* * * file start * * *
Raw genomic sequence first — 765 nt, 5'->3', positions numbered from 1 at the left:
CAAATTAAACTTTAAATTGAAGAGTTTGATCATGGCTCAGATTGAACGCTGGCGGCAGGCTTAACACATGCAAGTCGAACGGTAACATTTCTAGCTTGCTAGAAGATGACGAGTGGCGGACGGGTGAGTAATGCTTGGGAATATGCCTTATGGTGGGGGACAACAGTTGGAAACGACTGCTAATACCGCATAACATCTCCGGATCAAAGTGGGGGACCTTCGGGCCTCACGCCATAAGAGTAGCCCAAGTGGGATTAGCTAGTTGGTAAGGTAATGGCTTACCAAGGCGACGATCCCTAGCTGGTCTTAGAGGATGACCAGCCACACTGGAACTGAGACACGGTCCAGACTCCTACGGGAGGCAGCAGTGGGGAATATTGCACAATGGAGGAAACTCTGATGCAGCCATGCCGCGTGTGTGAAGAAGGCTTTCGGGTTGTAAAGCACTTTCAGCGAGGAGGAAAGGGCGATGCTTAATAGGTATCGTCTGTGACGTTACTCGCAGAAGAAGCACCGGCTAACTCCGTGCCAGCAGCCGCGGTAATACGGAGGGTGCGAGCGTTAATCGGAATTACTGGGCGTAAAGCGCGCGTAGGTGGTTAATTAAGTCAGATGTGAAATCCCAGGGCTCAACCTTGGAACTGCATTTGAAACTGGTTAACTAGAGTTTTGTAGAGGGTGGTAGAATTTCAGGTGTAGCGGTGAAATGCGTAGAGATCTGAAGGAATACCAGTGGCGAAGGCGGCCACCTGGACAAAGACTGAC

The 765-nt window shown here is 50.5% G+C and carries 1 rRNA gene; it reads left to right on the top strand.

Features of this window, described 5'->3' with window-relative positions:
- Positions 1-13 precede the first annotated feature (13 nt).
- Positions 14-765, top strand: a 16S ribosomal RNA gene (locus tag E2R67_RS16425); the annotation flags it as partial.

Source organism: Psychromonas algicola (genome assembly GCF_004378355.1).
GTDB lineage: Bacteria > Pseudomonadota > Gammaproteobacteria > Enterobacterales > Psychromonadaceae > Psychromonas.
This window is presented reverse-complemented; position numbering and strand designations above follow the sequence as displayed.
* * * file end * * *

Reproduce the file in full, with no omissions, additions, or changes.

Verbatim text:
Raw genomic sequence first — 765 nt, 5'->3', positions numbered from 1 at the left:
CAAATTAAACTTTAAATTGAAGAGTTTGATCATGGCTCAGATTGAACGCTGGCGGCAGGCTTAACACATGCAAGTCGAACGGTAACATTTCTAGCTTGCTAGAAGATGACGAGTGGCGGACGGGTGAGTAATGCTTGGGAATATGCCTTATGGTGGGGGACAACAGTTGGAAACGACTGCTAATACCGCATAACATCTCCGGATCAAAGTGGGGGACCTTCGGGCCTCACGCCATAAGAGTAGCCCAAGTGGGATTAGCTAGTTGGTAAGGTAATGGCTTACCAAGGCGACGATCCCTAGCTGGTCTTAGAGGATGACCAGCCACACTGGAACTGAGACACGGTCCAGACTCCTACGGGAGGCAGCAGTGGGGAATATTGCACAATGGAGGAAACTCTGATGCAGCCATGCCGCGTGTGTGAAGAAGGCTTTCGGGTTGTAAAGCACTTTCAGCGAGGAGGAAAGGGCGATGCTTAATAGGTATCGTCTGTGACGTTACTCGCAGAAGAAGCACCGGCTAACTCCGTGCCAGCAGCCGCGGTAATACGGAGGGTGCGAGCGTTAATCGGAATTACTGGGCGTAAAGCGCGCGTAGGTGGTTAATTAAGTCAGATGTGAAATCCCAGGGCTCAACCTTGGAACTGCATTTGAAACTGGTTAACTAGAGTTTTGTAGAGGGTGGTAGAATTTCAGGTGTAGCGGTGAAATGCGTAGAGATCTGAAGGAATACCAGTGGCGAAGGCGGCCACCTGGACAAAGACTGAC

The 765-nt window shown here is 50.5% G+C and carries 1 rRNA gene; it reads left to right on the top strand.

Features of this window, described 5'->3' with window-relative positions:
- Positions 1-13 precede the first annotated feature (13 nt).
- Positions 14-765, top strand: a 16S ribosomal RNA gene (locus tag E2R67_RS16425); the annotation flags it as partial.

Source organism: Psychromonas algicola (genome assembly GCF_004378355.1).
GTDB lineage: Bacteria > Pseudomonadota > Gammaproteobacteria > Enterobacterales > Psychromonadaceae > Psychromonas.
This window is presented reverse-complemented; position numbering and strand designations above follow the sequence as displayed.